RICHLAND, Wash. George Jim Gibbs, 82, died in Richland, Wash., after a short illness. A celebration of life will be at 1 p.m. Saturday, Sept. 22, in Galena.
Mr. Gibbs was born Sept. 4, 1929, to George and Lottie Gibbs, on top of Dixie Mountain on the way to Prairie City Hospital.
He spent his life in Oregon before joining the U.S. Navy with his brother Leland. In February 1953, he received a commendation for long hours of hard work and outstanding accomplishments during the U.S.S. Halsey Powells success at the Korean bombline from December 1952-January 1953.
After four years in the Korean War, he came home to work on the ranch in Galena with his brother, Clayton, before getting rodeo fever. With a team of horses and a wagon, and hauled people in the parade at the Portland Centennial and at the Pendleton Round-Up. He also put a wagon train together and went from Portland to Wray, Colo., where they disbanded.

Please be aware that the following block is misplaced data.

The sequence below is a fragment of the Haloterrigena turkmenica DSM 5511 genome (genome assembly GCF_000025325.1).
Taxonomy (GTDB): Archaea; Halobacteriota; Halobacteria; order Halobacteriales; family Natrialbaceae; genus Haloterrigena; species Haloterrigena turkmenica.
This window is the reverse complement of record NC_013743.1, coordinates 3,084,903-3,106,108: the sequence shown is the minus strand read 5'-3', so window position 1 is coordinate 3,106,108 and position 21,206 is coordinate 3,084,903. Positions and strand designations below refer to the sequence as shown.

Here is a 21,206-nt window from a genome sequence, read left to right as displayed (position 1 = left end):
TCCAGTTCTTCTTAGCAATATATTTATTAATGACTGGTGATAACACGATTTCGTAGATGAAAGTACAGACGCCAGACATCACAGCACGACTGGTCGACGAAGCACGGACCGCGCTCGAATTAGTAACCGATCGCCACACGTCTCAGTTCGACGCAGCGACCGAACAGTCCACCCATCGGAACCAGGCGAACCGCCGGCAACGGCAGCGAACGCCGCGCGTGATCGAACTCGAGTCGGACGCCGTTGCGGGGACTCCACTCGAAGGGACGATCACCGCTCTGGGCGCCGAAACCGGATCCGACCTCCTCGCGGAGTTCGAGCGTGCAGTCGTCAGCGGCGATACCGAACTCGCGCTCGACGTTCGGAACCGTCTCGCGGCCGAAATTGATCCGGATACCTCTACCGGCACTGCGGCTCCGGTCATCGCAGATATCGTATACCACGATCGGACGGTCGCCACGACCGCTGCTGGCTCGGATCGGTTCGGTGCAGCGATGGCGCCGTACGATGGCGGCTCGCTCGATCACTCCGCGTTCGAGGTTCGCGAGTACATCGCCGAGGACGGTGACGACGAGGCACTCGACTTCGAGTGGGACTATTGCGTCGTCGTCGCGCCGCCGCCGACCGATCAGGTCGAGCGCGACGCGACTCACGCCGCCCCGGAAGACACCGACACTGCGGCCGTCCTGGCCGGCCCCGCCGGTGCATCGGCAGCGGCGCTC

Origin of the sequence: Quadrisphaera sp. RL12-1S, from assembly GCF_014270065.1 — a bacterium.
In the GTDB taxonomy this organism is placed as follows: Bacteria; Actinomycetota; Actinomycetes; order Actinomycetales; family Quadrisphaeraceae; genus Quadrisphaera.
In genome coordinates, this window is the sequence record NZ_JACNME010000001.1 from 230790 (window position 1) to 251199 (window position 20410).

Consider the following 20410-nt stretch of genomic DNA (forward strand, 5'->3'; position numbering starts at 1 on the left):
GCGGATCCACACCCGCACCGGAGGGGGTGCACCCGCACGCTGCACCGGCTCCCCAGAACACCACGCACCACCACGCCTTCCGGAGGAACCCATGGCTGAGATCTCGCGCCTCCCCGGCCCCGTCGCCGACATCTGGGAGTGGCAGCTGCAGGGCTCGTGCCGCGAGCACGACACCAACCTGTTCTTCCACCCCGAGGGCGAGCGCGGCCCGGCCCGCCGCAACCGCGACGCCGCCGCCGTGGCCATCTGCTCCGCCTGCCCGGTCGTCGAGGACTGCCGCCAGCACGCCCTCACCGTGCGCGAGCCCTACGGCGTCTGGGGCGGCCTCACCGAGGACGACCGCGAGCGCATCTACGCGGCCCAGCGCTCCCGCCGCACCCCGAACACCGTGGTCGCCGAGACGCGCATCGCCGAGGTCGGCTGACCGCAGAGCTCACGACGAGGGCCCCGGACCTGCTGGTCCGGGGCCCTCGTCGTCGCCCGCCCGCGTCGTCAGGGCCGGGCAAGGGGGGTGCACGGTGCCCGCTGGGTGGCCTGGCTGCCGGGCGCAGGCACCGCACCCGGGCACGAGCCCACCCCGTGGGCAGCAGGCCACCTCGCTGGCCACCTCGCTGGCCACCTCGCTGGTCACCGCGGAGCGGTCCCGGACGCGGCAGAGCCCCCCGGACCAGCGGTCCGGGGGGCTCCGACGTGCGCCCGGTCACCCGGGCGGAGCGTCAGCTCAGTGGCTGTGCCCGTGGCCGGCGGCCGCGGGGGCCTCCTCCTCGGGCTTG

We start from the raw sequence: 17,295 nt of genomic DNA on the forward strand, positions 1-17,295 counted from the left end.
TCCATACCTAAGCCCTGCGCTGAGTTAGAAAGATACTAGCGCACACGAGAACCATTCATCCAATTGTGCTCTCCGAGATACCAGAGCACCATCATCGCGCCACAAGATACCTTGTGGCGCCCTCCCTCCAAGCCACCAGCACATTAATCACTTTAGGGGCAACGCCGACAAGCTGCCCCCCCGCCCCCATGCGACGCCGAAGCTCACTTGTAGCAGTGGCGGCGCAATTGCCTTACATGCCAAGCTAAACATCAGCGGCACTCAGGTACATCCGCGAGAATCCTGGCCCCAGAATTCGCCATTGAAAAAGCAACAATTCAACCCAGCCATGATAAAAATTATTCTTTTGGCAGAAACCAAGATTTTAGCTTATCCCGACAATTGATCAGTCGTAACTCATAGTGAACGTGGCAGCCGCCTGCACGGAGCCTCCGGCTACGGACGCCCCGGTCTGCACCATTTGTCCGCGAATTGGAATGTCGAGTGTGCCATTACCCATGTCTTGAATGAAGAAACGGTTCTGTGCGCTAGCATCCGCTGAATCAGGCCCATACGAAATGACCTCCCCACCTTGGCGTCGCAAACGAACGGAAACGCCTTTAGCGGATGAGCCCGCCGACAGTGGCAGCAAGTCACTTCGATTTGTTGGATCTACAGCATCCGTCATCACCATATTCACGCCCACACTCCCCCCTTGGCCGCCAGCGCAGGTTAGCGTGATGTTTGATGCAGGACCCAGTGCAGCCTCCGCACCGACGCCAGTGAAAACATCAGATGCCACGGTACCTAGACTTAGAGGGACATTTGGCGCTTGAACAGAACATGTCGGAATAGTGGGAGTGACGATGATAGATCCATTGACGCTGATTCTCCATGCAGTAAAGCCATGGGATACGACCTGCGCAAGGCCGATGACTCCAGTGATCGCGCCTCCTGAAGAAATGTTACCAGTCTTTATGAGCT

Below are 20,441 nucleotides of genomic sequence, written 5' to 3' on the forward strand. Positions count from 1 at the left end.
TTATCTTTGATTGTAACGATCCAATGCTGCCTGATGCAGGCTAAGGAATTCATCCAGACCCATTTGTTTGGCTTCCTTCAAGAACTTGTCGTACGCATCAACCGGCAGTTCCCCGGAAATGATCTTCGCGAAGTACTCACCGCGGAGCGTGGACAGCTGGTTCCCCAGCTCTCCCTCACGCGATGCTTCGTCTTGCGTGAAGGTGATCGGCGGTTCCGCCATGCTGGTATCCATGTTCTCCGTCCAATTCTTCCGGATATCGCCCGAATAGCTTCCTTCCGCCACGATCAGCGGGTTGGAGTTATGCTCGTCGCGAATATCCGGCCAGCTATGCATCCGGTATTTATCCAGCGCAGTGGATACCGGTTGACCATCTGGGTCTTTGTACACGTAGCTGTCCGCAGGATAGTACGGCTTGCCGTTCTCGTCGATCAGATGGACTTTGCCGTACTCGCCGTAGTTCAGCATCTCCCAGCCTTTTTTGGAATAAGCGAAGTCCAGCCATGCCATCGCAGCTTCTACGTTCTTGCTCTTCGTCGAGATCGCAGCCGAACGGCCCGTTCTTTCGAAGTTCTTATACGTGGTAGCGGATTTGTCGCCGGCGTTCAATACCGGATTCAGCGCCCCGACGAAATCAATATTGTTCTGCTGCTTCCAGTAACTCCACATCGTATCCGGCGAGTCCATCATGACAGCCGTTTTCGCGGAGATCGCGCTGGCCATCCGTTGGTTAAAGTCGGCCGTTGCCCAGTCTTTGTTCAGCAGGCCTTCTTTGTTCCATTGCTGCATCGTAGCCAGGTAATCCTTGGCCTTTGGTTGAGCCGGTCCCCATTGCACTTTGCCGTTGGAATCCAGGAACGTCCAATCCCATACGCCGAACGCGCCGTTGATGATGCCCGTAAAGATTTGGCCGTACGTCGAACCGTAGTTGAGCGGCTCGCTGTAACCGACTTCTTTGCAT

He went to Raton, N.M., where he logged with his brother, Delmont. When the logging ended, he came home and put together a rodeo stock. He put on rodeos in Idaho, Washington and Oregon, and was known to have the wildest rodeo stock, receiving several awards for his bucking horses.
Twenty years ago he decided to retire, and moved to Benton City, Wash., where he lived until his death.
Survivors include a son, Monty, of Olympia, Wash.; a daughter, Marnie, of Benton City; four grandchildren; a sister, Naomi Bond of Winnemucca, Wash.; a brother, Delmont of La Grande; and many nieces and nephews; good friend whom he raised, Randy Ralston, neighbor, Sharon Sheppard, and partner in the cattle business, Tiny MacHugh, all of Benton.
He was preceded in death by brothers, Orville, Clayton and Leland; sisters, Mildred McGirr and Billie Carter; and small daughter, Jennifer.
In lieu of flowers, memorial contributions may be made to the Grant County Ranch and Rodeo Museum in John Day, in care of Pat Still of Fox, or to any charity of ones choice.